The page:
The Films of Budd Boetticher - The Collector's Choice

The Films of Budd Boetticher - The Collector's Choice

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The Films of Budd Boetticher - The Collector's Choice 4.7 out of 5 based on 0 ratings. 3 reviews.
Cinemaniac More than 1 year ago
Budd Boetticher's classic westerns in nice clean transfers. Long overdue in a digital format and highly anticipated by film buffs. The films have been detailed elsewhere. My favorites are "RIDE LONESOME," "COMANCHE STATION" and the "THE TALL T." All feature Randolph Scott as a consistent hero in a changing world who operates under a moral code that seems quaint. There's a clean, sun-baked look to these morality tales that frames the simmering tensions that are usually played out in an explosive climax. Often in a natural "arena" setting. Boetticher was very enamored of, and comfortable in, a bull ring. The underrated Scott is perfect as the taciturn, leathery-faced loner. He was a big star in his day -- but he has never been better than in these minimalist films. Always a man of few words who has a (tragic?) back story that propels his risky, usually altruistic, actions. Scott is a rivetting screen presence. His graceful, economic physicality, the way he uses his voice, rides a horse, and especially his moments of stillness are always compelling. No wasted actions. Hard to take your eyes off him. Scott was Boetticher's on-screen avatar. Boetticher's recurring elements: a lone figure seeking vengeance or justice, figures adrift amidst an untamed landscape, tight places where moral imperatives explode. And always in Boetticher's westerns, there are unexpected moments where the camera holds on the physical beauty of a place or dotes on the sensuous image of a horse being groomed or running. A cult director who continues to grow in stature, Boetticher makes the most of his deceptively simple, Zen-like tales inhabited by complex characters. But it's not the story that matters for Boetticher as much as the characters, how they move, and what they don't say, and of course the ever-present vistas that offer unexpected moments of challenge or transcendence as the moral imperative of the protagonist is actualized. Boetticher's westerns are about coping with antiquated notions of honor and justice while we traveling a path where fate, destiny and free-will intersect. I guess that's why they linger in the mind. There's an undeniable Old Testament aura to the stories yet the main character is often saddled with a sense of existential angst. Maybe that is the definition of living in the post modern world. While working on the Columbia Pictures lot on Gower St, I got to know Boetticher. He liked a western I wrote and invited me to ride one of his horses, Peropo, a spirited, unscarred veteran from the Spanish bullring. I apparently passed my test and this led to trips to Mexico where we scouted locations and Boetticher put on astonishing displays of how to fight bulls from horseback. I came to understand how much of Boetticher the man was in his westerns. Always the outsider who won't compromise, Boetticher was the real deal. Enthusiastic, witty, optimistic, artistic and a great horseman -- he relished being alive. He was also aware of a self-destructive side to his personality that was always a battle. His bare-bones westerns usually had a lone, mostly silent, somewhat alienated hero on a journey through a hostile landscape. There are tight places and grand vistas, lyrical and pastoral surprises. All metaphor's for Boetticher's view of life itself. Robin Simmons aka "Cinemaniac"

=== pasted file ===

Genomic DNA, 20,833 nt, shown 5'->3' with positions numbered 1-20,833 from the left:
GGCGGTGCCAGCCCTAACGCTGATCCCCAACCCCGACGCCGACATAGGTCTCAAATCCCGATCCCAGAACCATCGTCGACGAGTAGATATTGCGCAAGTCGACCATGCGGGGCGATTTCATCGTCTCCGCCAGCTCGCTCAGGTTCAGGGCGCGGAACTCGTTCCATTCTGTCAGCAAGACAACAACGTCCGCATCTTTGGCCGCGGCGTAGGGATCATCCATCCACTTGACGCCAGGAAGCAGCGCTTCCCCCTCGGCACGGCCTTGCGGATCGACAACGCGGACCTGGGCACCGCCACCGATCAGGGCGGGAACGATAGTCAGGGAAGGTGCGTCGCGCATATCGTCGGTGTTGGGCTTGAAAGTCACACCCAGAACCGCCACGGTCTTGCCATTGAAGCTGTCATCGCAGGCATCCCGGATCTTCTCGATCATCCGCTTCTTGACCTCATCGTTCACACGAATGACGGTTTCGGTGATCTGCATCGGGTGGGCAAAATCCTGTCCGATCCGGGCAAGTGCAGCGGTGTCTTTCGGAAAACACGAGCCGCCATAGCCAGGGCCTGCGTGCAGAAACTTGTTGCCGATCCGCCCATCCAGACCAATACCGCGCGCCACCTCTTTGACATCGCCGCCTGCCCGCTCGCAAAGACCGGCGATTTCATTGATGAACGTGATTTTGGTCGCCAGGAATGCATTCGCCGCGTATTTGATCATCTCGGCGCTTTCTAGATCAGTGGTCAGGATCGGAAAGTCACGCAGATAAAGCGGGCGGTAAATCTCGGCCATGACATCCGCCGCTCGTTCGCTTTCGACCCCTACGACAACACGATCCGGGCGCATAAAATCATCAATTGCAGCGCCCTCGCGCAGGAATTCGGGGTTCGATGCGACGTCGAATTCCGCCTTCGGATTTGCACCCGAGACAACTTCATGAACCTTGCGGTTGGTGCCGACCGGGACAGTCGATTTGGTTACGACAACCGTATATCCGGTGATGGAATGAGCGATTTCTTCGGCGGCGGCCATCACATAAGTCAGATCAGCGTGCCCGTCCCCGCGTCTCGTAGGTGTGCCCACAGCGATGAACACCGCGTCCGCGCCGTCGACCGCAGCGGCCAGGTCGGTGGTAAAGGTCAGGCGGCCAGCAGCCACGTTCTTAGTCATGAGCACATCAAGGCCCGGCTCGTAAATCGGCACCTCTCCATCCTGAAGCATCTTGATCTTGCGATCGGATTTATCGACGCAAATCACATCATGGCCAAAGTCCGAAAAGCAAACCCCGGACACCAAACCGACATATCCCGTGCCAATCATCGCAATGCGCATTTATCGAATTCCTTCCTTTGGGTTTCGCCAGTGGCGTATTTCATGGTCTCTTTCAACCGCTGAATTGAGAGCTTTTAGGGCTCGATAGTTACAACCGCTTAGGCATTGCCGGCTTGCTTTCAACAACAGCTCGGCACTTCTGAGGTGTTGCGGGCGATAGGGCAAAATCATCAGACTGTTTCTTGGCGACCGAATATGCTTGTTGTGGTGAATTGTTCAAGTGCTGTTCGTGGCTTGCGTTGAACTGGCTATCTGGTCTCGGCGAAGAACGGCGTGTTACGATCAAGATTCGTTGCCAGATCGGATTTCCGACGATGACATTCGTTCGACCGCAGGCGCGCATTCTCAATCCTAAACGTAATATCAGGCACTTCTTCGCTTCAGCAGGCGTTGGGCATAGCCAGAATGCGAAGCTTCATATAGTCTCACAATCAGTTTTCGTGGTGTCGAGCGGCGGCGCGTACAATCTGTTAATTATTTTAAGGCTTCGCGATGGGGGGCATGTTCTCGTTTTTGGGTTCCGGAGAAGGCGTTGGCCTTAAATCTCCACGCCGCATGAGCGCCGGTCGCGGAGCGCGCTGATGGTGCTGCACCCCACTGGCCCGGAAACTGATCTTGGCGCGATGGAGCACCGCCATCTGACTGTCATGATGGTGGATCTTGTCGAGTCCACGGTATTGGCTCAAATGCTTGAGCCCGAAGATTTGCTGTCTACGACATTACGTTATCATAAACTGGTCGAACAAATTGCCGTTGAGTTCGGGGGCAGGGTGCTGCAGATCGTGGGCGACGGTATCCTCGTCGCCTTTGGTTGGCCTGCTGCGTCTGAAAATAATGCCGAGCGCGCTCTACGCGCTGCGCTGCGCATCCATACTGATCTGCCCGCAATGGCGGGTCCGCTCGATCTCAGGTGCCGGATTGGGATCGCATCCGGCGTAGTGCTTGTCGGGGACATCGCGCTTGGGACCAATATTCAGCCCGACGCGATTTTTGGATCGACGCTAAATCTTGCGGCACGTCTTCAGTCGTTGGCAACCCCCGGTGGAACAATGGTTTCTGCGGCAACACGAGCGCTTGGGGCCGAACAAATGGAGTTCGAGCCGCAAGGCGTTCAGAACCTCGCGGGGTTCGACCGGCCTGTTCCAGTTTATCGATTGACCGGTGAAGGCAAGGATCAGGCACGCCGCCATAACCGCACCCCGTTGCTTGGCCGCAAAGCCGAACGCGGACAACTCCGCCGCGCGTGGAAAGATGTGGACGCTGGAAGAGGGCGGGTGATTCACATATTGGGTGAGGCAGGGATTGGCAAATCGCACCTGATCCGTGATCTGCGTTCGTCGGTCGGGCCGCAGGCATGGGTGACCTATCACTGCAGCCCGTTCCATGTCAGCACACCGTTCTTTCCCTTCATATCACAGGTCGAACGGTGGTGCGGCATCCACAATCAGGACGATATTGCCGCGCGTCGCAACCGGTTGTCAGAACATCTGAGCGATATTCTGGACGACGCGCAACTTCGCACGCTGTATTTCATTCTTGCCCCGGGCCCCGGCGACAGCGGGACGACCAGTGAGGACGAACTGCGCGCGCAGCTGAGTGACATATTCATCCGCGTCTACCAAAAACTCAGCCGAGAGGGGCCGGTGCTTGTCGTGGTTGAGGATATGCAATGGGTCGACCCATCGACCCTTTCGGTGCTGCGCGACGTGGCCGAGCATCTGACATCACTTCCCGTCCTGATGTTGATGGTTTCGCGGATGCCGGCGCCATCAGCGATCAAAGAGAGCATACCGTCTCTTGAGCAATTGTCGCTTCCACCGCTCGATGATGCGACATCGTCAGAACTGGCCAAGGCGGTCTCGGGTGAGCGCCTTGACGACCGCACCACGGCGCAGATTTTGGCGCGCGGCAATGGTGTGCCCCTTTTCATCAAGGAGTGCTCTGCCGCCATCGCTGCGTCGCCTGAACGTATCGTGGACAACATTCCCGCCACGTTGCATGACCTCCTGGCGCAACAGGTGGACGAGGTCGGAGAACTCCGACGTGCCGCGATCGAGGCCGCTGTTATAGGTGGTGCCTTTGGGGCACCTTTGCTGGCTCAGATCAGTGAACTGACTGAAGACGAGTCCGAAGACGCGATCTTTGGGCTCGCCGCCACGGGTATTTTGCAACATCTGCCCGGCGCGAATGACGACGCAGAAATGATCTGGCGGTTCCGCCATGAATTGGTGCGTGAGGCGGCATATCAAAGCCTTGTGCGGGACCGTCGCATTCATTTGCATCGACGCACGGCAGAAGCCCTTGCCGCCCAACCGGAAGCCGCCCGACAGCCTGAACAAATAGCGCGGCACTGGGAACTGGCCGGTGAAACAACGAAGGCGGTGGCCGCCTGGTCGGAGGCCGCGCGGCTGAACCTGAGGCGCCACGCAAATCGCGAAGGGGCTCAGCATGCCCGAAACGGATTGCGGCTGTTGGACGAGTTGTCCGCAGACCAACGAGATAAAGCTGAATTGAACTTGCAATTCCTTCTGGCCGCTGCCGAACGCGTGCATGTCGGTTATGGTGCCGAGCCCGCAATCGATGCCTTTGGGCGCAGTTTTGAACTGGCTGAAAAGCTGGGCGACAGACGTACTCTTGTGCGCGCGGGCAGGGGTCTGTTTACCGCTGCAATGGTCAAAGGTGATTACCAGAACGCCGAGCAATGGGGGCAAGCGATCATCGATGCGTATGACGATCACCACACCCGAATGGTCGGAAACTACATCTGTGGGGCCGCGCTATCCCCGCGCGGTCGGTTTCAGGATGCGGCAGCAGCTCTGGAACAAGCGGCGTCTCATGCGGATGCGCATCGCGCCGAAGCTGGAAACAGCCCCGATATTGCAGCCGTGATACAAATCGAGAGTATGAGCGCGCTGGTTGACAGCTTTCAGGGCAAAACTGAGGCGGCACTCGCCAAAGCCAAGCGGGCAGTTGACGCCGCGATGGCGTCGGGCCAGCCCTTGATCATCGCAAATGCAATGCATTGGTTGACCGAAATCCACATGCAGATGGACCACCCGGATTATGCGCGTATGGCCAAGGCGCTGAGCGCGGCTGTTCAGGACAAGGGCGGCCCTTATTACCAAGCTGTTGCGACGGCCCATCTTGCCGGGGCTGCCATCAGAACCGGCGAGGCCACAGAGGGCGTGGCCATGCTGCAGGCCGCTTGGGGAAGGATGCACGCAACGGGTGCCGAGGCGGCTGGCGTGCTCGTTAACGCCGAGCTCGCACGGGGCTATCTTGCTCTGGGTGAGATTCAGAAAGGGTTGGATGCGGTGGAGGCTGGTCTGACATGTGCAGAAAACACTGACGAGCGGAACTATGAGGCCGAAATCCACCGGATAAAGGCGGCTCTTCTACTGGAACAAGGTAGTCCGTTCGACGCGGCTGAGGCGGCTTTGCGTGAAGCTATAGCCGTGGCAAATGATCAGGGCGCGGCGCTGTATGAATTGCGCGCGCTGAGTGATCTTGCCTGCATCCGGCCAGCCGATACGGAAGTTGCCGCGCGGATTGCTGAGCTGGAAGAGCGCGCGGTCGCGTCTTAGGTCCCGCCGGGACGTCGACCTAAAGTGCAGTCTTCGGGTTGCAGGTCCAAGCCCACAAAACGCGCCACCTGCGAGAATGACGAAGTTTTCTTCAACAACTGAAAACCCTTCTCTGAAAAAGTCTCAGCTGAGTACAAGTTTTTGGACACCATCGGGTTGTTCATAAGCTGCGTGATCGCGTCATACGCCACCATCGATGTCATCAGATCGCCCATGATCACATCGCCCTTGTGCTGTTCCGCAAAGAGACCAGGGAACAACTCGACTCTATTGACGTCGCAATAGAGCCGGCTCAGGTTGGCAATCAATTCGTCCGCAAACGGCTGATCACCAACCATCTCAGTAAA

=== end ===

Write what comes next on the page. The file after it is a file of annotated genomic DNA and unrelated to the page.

Anonymous More than 1 year ago
Anonymous More than 1 year ago